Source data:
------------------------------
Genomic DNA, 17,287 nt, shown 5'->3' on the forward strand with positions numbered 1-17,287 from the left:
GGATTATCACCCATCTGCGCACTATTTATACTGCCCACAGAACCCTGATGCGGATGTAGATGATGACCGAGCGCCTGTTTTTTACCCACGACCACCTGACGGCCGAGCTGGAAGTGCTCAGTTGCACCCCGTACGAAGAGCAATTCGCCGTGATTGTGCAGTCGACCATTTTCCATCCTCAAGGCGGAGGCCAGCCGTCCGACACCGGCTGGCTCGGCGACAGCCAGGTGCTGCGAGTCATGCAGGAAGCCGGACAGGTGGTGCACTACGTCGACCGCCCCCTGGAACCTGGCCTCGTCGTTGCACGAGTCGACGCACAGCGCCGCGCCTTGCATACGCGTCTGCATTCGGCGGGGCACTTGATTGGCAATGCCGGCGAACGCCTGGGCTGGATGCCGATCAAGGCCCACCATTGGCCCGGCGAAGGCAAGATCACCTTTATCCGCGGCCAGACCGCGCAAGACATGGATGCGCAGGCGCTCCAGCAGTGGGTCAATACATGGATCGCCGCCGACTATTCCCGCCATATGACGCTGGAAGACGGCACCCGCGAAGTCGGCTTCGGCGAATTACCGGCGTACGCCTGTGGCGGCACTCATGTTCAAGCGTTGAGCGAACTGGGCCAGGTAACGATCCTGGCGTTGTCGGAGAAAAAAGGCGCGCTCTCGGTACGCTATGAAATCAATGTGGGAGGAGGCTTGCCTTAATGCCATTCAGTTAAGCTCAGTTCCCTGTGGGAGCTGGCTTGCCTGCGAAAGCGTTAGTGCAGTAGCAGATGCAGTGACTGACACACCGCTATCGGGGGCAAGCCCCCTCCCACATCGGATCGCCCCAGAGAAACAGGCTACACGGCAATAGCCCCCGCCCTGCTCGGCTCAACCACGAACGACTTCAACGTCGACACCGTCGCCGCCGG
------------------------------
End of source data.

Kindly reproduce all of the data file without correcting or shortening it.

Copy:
Genomic DNA, 17,287 nt, shown 5'->3' on the forward strand with positions numbered 1-17,287 from the left:
GGATTATCACCCATCTGCGCACTATTTATACTGCCCACAGAACCCTGATGCGGATGTAGATGATGACCGAGCGCCTGTTTTTTACCCACGACCACCTGACGGCCGAGCTGGAAGTGCTCAGTTGCACCCCGTACGAAGAGCAATTCGCCGTGATTGTGCAGTCGACCATTTTCCATCCTCAAGGCGGAGGCCAGCCGTCCGACACCGGCTGGCTCGGCGACAGCCAGGTGCTGCGAGTCATGCAGGAAGCCGGACAGGTGGTGCACTACGTCGACCGCCCCCTGGAACCTGGCCTCGTCGTTGCACGAGTCGACGCACAGCGCCGCGCCTTGCATACGCGTCTGCATTCGGCGGGGCACTTGATTGGCAATGCCGGCGAACGCCTGGGCTGGATGCCGATCAAGGCCCACCATTGGCCCGGCGAAGGCAAGATCACCTTTATCCGCGGCCAGACCGCGCAAGACATGGATGCGCAGGCGCTCCAGCAGTGGGTCAATACATGGATCGCCGCCGACTATTCCCGCCATATGACGCTGGAAGACGGCACCCGCGAAGTCGGCTTCGGCGAATTACCGGCGTACGCCTGTGGCGGCACTCATGTTCAAGCGTTGAGCGAACTGGGCCAGGTAACGATCCTGGCGTTGTCGGAGAAAAAAGGCGCGCTCTCGGTACGCTATGAAATCAATGTGGGAGGAGGCTTGCCTTAATGCCATTCAGTTAAGCTCAGTTCCCTGTGGGAGCTGGCTTGCCTGCGAAAGCGTTAGTGCAGTAGCAGATGCAGTGACTGACACACCGCTATCGGGGGCAAGCCCCCTCCCACATCGGATCGCCCCAGAGAAACAGGCTACACGGCAATAGCCCCCGCCCTGCTCGGCTCAACCACGAACGACTTCAACGTCGACACCGTCGCCGCCGG